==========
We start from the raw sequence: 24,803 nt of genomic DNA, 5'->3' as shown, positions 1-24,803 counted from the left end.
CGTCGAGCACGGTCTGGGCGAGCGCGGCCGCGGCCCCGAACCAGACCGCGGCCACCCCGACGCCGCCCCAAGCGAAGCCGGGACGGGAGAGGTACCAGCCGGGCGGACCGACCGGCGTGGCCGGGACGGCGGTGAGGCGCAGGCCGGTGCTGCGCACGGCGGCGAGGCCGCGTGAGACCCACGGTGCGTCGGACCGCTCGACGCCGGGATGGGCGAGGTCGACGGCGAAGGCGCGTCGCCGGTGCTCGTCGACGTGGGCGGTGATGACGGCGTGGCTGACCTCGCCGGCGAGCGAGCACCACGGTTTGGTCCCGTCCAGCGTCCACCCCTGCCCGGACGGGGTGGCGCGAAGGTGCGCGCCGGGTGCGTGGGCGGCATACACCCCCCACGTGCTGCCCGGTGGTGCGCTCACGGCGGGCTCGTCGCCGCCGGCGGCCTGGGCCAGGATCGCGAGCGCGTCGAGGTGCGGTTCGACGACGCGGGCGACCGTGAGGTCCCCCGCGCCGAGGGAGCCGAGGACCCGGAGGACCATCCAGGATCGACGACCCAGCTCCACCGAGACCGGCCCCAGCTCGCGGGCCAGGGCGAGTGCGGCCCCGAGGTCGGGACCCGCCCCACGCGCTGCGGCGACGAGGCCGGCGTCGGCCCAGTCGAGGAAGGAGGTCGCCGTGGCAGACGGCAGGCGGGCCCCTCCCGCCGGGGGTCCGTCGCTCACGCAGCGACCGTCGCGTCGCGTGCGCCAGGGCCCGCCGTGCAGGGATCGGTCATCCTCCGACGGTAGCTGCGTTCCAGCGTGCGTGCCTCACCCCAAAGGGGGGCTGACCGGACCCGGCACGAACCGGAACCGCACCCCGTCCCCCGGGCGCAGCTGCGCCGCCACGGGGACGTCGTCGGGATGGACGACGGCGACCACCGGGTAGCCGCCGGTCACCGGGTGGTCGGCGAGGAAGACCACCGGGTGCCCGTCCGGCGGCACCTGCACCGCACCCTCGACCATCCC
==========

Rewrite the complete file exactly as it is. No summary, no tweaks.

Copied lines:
We start from the raw sequence: 24,803 nt of genomic DNA, 5'->3' as shown, positions 1-24,803 counted from the left end.
CGTCGAGCACGGTCTGGGCGAGCGCGGCCGCGGCCCCGAACCAGACCGCGGCCACCCCGACGCCGCCCCAAGCGAAGCCGGGACGGGAGAGGTACCAGCCGGGCGGACCGACCGGCGTGGCCGGGACGGCGGTGAGGCGCAGGCCGGTGCTGCGCACGGCGGCGAGGCCGCGTGAGACCCACGGTGCGTCGGACCGCTCGACGCCGGGATGGGCGAGGTCGACGGCGAAGGCGCGTCGCCGGTGCTCGTCGACGTGGGCGGTGATGACGGCGTGGCTGACCTCGCCGGCGAGCGAGCACCACGGTTTGGTCCCGTCCAGCGTCCACCCCTGCCCGGACGGGGTGGCGCGAAGGTGCGCGCCGGGTGCGTGGGCGGCATACACCCCCCACGTGCTGCCCGGTGGTGCGCTCACGGCGGGCTCGTCGCCGCCGGCGGCCTGGGCCAGGATCGCGAGCGCGTCGAGGTGCGGTTCGACGACGCGGGCGACCGTGAGGTCCCCCGCGCCGAGGGAGCCGAGGACCCGGAGGACCATCCAGGATCGACGACCCAGCTCCACCGAGACCGGCCCCAGCTCGCGGGCCAGGGCGAGTGCGGCCCCGAGGTCGGGACCCGCCCCACGCGCTGCGGCGACGAGGCCGGCGTCGGCCCAGTCGAGGAAGGAGGTCGCCGTGGCAGACGGCAGGCGGGCCCCTCCCGCCGGGGGTCCGTCGCTCACGCAGCGACCGTCGCGTCGCGTGCGCCAGGGCCCGCCGTGCAGGGATCGGTCATCCTCCGACGGTAGCTGCGTTCCAGCGTGCGTGCCTCACCCCAAAGGGGGGCTGACCGGACCCGGCACGAACCGGAACCGCACCCCGTCCCCCGGGCGCAGCTGCGCCGCCACGGGGACGTCGTCGGGATGGACGACGGCGACCACCGGGTAGCCGCCGGTCACCGGGTGGTCGGCGAGGAAGACCACCGGGTGCCCGTCCGGCGGCACCTGCACCGCACCCTCGACCATCCC